Y. Nosochkov, Dynamic Aperture and Field Quality, DOE review of LARP, FNAL, USA, July 2016
Y. Nosochkov , Field Quality and Dynamic Aperture Optimization, LARP HiLumi LHC collaboration meeting, SLAC, USA, May 2016
M. Giovannozzi, Field quality update and recent tracking results, HiLumi LHC LARP annual meeting, CERN, October 2015
Y. Nosochkov, Dynamic Aperture for the Operational Scenario Before Collision, LARP HiLumi LHC collaboration meeting, FNAL, USA, May 2015
We are investigating… Please be patient.
You can limit the MultiCore-App by using an app_config.xml.
Below is an example to limit ATLAS_MCORE to use only 4 Cores:
<app_config> <app_version> <app_name>ATLAS_MCORE</app_name> <avg_ncpus>4.000000</avg_ncpus> <plan_class>vbox_64_mt_mcore</plan_class> <cmdline>--memory_size_mb 5300</cmdline> </app_version> </app_config>
You should change these two lines to your needs:
<avg_ncpus>4.000000</avg_ncpus> <cmdline>--memory_size_mb 5300</cmdline>
Memory usage calculated by the ATLAS_MCORE app is by this formula:
memory = 1300 + (1000* NumerOfCores)
so it is 5300MB for 4 cores.
Thanks to Yeti for giving this recipe.
If you are interested in testing it on your machine, you need to allow test task in your project preference to receive jobs from this new application.
This can be enabled by login to your account on the atlasathome webpage, then click on "Your account", then click on "ATLAS@Home preferences", then check the box next to "Run test applications".
The multi-core version will check the BOINC client for both the available CPU cores(the number of CPU cores the client is configured to give to BOINC to use) and available memory size(the number of memory size the client is configured to give to BOINC to use) to decide how many cores will be allocated to one virtual machine which runs the ATLAS job.
For the ATLAS multi-core job, the relation between memory size and number of CPU cores is defined in this formula:
For example, a 1 core job requires 2300 MB memory, and a 2 core job requires 3300 MB memory.
The number of CPU cores which will be allocated to the virtual machine is also calculated according to this formula.
The minimum number between Number_of_CPU_cores and the available CPU cores from the client is used to allocate to the virtual machine.
Currently, this test app can utilize from 2 to 8 cores of the client depending on the available CPU cores and memory size from the client.
By using multi-core jobs, we expect the runtime of jobs is close to runtime_of_single_core_job/number_of_cores, and it can significantly saves the usage of memory for clients which offers multi-cores to BOINC.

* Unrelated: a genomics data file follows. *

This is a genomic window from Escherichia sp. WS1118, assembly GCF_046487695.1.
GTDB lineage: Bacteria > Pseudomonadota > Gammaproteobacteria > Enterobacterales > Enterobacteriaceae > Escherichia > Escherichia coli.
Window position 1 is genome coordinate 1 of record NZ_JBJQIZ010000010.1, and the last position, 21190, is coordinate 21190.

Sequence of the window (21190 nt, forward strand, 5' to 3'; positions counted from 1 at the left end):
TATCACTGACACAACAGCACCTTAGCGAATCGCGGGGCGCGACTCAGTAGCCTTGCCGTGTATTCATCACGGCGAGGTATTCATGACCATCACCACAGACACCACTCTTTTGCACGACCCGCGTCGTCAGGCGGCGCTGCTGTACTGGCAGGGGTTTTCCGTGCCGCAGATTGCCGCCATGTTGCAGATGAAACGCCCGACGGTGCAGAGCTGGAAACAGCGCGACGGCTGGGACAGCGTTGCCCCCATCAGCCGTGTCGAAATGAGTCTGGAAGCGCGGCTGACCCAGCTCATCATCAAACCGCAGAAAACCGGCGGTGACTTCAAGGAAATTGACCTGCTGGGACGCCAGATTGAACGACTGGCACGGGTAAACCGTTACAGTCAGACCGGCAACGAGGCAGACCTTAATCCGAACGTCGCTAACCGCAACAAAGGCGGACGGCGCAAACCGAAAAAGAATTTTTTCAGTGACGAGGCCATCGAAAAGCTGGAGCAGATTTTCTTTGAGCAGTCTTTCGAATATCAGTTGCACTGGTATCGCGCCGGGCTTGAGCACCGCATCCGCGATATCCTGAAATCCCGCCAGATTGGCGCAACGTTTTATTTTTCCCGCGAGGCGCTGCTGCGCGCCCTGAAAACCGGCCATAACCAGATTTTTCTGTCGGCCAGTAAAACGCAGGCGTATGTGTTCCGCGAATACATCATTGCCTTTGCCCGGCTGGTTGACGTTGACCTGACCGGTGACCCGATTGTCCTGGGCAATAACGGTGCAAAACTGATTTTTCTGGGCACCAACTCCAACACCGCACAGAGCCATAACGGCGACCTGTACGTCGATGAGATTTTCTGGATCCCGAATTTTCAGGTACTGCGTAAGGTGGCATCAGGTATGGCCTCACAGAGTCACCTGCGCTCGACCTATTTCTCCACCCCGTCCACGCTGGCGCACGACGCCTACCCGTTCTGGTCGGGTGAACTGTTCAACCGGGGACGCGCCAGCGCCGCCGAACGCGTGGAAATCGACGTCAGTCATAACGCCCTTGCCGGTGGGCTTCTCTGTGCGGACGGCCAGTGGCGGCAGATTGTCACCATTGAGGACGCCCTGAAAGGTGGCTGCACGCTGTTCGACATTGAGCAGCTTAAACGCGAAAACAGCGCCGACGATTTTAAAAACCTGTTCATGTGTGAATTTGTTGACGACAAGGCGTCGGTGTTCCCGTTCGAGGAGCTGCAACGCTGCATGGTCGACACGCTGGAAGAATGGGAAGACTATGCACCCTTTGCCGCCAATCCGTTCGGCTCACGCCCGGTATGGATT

- The need for Hardware-assisted virtualization for 64bit
- Additional checks for issues that were not previously detected e.g. idling VMs.
- A technology change that still requires some hardening for all the issues that we experience when running on random machines around the world.
In the past 24 hours 71.79% of hosts returned a successful task using v2619.31 but 35.38% failed tasks with 7.18% returning both successful and unsuccessful tasks. This suggests that things are working but we still have some improvements to make.
To help the situation, please could everyone periodically (no more than once per day) visit your account page and click on the Task View link in the Computing and credit section to view the results of your tasks. If you do see a computation error, click on the task to see the exit status code and the logging output.
The breakdown of failures by exit code is as follows.
- 35.14% -1073740791
- 27.17% 206
- 18.84% 194
- 6.16% 207
- 4.35% 255
- 3.26% -2135228415
- 2.54% 1
- 2.17% 203
- 2.17% 5
- 1.45% -186
- 0.72% 197
- 0.36% -2147467259
- 0.36% -185
We will address each one of these in subsequent posts and once we have arrived at a final solution, the issue will either be fixed to stop it occurring or an entry will be added to the FAQ to explain what is going on.
To make more effective use of volunteers running ramdisks we have reduced the disk space limit from 6.5GB to 4GB. See thread here
We see that most tasks use at most 2.2GB so this should be safe, but please notify us of any problems related to this change.[/url]
Similar updates will follow later for other applications.
Many thanks to Rom Walton for providing these changes to the BOINC code.